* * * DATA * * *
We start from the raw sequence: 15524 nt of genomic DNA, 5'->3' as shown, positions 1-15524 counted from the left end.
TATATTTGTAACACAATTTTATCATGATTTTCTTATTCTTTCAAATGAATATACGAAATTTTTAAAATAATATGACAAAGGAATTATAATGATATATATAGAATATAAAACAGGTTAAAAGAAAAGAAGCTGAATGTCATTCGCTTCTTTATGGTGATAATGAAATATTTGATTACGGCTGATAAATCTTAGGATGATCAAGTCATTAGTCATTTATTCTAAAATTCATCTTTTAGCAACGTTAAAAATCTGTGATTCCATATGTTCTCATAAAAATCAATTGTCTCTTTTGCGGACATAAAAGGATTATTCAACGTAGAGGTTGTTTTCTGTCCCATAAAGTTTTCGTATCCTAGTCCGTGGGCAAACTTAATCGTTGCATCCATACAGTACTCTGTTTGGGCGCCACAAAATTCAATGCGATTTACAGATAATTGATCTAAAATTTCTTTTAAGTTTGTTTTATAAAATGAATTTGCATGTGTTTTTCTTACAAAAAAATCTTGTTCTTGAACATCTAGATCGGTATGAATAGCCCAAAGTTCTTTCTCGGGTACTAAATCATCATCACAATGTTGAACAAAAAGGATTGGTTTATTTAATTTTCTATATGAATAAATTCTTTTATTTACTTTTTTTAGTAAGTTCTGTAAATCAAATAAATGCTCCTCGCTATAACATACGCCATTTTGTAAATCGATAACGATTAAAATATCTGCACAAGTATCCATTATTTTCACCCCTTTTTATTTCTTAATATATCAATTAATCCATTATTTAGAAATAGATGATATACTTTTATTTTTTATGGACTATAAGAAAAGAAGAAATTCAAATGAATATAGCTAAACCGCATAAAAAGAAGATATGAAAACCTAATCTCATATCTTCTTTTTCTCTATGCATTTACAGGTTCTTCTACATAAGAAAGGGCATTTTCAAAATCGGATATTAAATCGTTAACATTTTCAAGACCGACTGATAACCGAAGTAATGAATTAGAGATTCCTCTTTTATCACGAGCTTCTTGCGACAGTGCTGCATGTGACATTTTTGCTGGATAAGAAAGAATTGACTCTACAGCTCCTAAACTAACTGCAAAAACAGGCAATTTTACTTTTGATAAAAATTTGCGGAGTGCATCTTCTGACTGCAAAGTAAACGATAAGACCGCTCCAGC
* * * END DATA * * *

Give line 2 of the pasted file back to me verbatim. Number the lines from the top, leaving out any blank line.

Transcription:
TATATTTGTAACACAATTTTATCATGATTTTCTTATTCTTTCAAATGAATATACGAAATTTTTAAAATAATATGACAAAGGAATTATAATGATATATATAGAATATAAAACAGGTTAAAAGAAAAGAAGCTGAATGTCATTCGCTTCTTTATGGTGATAATGAAATATTTGATTACGGCTGATAAATCTTAGGATGATCAAGTCATTAGTCATTTATTCTAAAATTCATCTTTTAGCAACGTTAAAAATCTGTGATTCCATATGTTCTCATAAAAATCAATTGTCTCTTTTGCGGACATAAAAGGATTATTCAACGTAGAGGTTGTTTTCTGTCCCATAAAGTTTTCGTATCCTAGTCCGTGGGCAAACTTAATCGTTGCATCCATACAGTACTCTGTTTGGGCGCCACAAAATTCAATGCGATTTACAGATAATTGATCTAAAATTTCTTTTAAGTTTGTTTTATAAAATGAATTTGCATGTGTTTTTCTTACAAAAAAATCTTGTTCTTGAACATCTAGATCGGTATGAATAGCCCAAAGTTCTTTCTCGGGTACTAAATCATCATCACAATGTTGAACAAAAAGGATTGGTTTATTTAATTTTCTATATGAATAAATTCTTTTATTTACTTTTTTTAGTAAGTTCTGTAAATCAAATAAATGCTCCTCGCTATAACATACGCCATTTTGTAAATCGATAACGATTAAAATATCTGCACAAGTATCCATTATTTTCACCCCTTTTTATTTCTTAATATATCAATTAATCCATTATTTAGAAATAGATGATATACTTTTATTTTTTATGGACTATAAGAAAAGAAGAAATTCAAATGAATATAGCTAAACCGCATAAAAAGAAGATATGAAAACCTAATCTCATATCTTCTTTTTCTCTATGCATTTACAGGTTCTTCTACATAAGAAAGGGCATTTTCAAAATCGGATATTAAATCGTTAACATTTTCAAGACCGACTGATAACCGAAGTAATGAATTAGAGATTCCTCTTTTATCACGAGCTTCTTGCGACAGTGCTGCATGTGACATTTTTGCTGGATAAGAAAGAATTGACTCTACAGCTCCTAAACTAACTGCAAAAACAGGCAATTTTACTTTTGATAAAAATTTGCGGAGTGCATCTTCTGACTGCAAAGTAAACGATAAGACCGCTCCAGC